The film is moving and impressive, but you’ll have to find it on Netflix or another platform because its theatrical release was limited to just December 17 and December 27. And that’s a shame, because the moment when Jackson switches from the jerky, original, black and white footage to his colorized and edited version is breathtaking. I’m so glad I got to see it on a full-sized screen. If you do see it, make sure you watch the director’s cut with Peter Jackson’s interview explaining how he did it. It’s like listening to a magician’s reveal.


Editor's Note: Review of "They Shall Not Grow Old," directed by Peter Jackson. WingNut Films, 2018, 99 minutes.



Share This


A Newer, Sleeker Santa

 | 

If you’ve had your fill of Christmas movies involving “Bad Santa,” “Bad Moms,” bad romances, bad vacations, bad neighbors, and bad families, move over. I’m with you. And don’t get me started on the pseudo-romantic claptrap that passes for Christmas music these days. If I have to hear one more diva warbling her new rendition of “Silent Night” as though it was the National Anthem at a basketball game or one more ingénue singing that all she wants for Christmas is a new boyfriend, I’ll, I’ll — well let’s put it this way: I’ll deserve that lump of coal in my stocking.

But just when I despaired of ever again seeing a worthy Christmas movie, along came a superb film in the unlikeliest of places: a made-for-Netflix production starring Kurt Russell as that right jolly old elf — only don’t call him “old,” and don’t call him fat!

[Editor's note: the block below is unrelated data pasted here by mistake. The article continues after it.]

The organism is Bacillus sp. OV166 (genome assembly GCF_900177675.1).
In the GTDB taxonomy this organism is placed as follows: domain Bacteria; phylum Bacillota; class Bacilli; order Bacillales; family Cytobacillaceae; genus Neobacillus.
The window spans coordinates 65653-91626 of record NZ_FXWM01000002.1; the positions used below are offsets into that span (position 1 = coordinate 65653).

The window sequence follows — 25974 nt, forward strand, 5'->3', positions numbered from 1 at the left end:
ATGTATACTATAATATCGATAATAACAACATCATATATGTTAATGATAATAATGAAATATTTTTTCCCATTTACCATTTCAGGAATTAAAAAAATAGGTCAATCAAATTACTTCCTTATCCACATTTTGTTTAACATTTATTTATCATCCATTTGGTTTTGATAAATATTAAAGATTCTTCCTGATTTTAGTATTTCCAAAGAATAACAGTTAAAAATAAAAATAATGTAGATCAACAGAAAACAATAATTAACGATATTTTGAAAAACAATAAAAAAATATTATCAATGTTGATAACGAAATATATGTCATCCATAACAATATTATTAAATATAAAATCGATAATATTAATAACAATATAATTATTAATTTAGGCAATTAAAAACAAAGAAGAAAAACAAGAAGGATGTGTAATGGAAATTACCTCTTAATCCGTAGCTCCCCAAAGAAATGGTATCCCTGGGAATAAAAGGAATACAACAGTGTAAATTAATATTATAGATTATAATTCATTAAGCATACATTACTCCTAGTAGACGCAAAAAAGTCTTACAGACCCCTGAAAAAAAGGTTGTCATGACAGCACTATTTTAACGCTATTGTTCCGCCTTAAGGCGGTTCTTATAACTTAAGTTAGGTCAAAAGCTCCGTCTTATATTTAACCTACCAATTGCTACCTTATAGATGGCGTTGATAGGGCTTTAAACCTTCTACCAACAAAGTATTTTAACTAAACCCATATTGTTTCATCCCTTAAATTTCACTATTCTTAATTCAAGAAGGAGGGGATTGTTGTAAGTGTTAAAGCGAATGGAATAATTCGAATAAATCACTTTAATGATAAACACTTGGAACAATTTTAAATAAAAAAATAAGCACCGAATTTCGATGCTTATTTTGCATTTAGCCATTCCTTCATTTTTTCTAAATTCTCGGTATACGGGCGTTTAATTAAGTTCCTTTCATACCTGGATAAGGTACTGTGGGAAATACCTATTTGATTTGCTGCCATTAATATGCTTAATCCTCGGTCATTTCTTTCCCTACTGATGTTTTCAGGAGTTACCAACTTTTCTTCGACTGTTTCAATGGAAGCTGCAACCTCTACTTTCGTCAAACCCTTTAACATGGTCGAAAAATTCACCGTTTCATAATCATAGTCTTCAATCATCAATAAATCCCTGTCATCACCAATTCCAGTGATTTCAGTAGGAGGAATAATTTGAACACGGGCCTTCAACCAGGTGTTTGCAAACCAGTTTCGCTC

The film begins with a video montage of joyful Christmases Past enjoyed by Doug (Oliver Hudson) and Claire (Kimberly Williams-Paisley) and their two children, Teddy (Judah Lewis) and Kate (Darby Camp). But this is not going to be a joyful Christmas. It’s the first one without Doug, a firefighter who lost his life by saving someone else’s. Kate, 10, still possesses an innocent belief in the magic of Christmas, but Teddy, 15, is at that age when it isn’t cool to believe in anything or like anyone in one’s family, and his cynicism is worsened by the recent loss of his father.

If I have to hear one more diva warbling her new rendition of “Silent Night” or one more ingénue singing that all she wants for Christmas is a new boyfriend, I’ll deserve that lump of coal in my stocking.